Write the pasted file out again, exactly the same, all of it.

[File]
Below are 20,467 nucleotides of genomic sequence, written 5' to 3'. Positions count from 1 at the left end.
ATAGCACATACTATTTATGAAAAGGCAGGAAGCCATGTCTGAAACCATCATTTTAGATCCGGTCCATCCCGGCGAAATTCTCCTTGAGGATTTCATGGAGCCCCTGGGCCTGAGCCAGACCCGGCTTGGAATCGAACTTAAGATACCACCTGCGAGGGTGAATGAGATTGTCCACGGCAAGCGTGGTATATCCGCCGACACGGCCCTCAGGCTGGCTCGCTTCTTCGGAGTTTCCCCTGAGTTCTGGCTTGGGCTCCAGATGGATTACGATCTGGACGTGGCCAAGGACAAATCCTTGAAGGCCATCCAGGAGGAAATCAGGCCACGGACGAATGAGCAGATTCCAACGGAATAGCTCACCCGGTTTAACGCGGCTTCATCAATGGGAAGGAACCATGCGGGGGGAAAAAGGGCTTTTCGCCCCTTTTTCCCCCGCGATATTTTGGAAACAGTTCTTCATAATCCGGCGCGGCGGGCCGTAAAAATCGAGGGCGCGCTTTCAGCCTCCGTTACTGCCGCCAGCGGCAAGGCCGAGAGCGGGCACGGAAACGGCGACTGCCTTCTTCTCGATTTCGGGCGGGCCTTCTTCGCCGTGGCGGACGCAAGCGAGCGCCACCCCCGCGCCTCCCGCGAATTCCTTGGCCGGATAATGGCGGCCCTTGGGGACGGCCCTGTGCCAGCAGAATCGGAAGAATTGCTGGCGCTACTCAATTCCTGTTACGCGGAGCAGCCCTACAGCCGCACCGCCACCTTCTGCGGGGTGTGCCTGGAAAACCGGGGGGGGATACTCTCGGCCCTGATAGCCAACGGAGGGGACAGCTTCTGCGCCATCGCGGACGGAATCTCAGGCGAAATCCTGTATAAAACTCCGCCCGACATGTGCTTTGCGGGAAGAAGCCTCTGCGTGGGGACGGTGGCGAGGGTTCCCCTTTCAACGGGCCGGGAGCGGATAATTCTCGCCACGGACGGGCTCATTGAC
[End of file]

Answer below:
Below are 20,467 nucleotides of genomic sequence, written 5' to 3'. Positions count from 1 at the left end.
ATAGCACATACTATTTATGAAAAGGCAGGAAGCCATGTCTGAAACCATCATTTTAGATCCGGTCCATCCCGGCGAAATTCTCCTTGAGGATTTCATGGAGCCCCTGGGCCTGAGCCAGACCCGGCTTGGAATCGAACTTAAGATACCACCTGCGAGGGTGAATGAGATTGTCCACGGCAAGCGTGGTATATCCGCCGACACGGCCCTCAGGCTGGCTCGCTTCTTCGGAGTTTCCCCTGAGTTCTGGCTTGGGCTCCAGATGGATTACGATCTGGACGTGGCCAAGGACAAATCCTTGAAGGCCATCCAGGAGGAAATCAGGCCACGGACGAATGAGCAGATTCCAACGGAATAGCTCACCCGGTTTAACGCGGCTTCATCAATGGGAAGGAACCATGCGGGGGGAAAAAGGGCTTTTCGCCCCTTTTTCCCCCGCGATATTTTGGAAACAGTTCTTCATAATCCGGCGCGGCGGGCCGTAAAAATCGAGGGCGCGCTTTCAGCCTCCGTTACTGCCGCCAGCGGCAAGGCCGAGAGCGGGCACGGAAACGGCGACTGCCTTCTTCTCGATTTCGGGCGGGCCTTCTTCGCCGTGGCGGACGCAAGCGAGCGCCACCCCCGCGCCTCCCGCGAATTCCTTGGCCGGATAATGGCGGCCCTTGGGGACGGCCCTGTGCCAGCAGAATCGGAAGAATTGCTGGCGCTACTCAATTCCTGTTACGCGGAGCAGCCCTACAGCCGCACCGCCACCTTCTGCGGGGTGTGCCTGGAAAACCGGGGGGGGATACTCTCGGCCCTGATAGCCAACGGAGGGGACAGCTTCTGCGCCATCGCGGACGGAATCTCAGGCGAAATCCTGTATAAAACTCCGCCCGACATGTGCTTTGCGGGAAGAAGCCTCTGCGTGGGGACGGTGGCGAGGGTTCCCCTTTCAACGGGCCGGGAGCGGATAATTCTCGCCACGGACGGGCTCATTGAC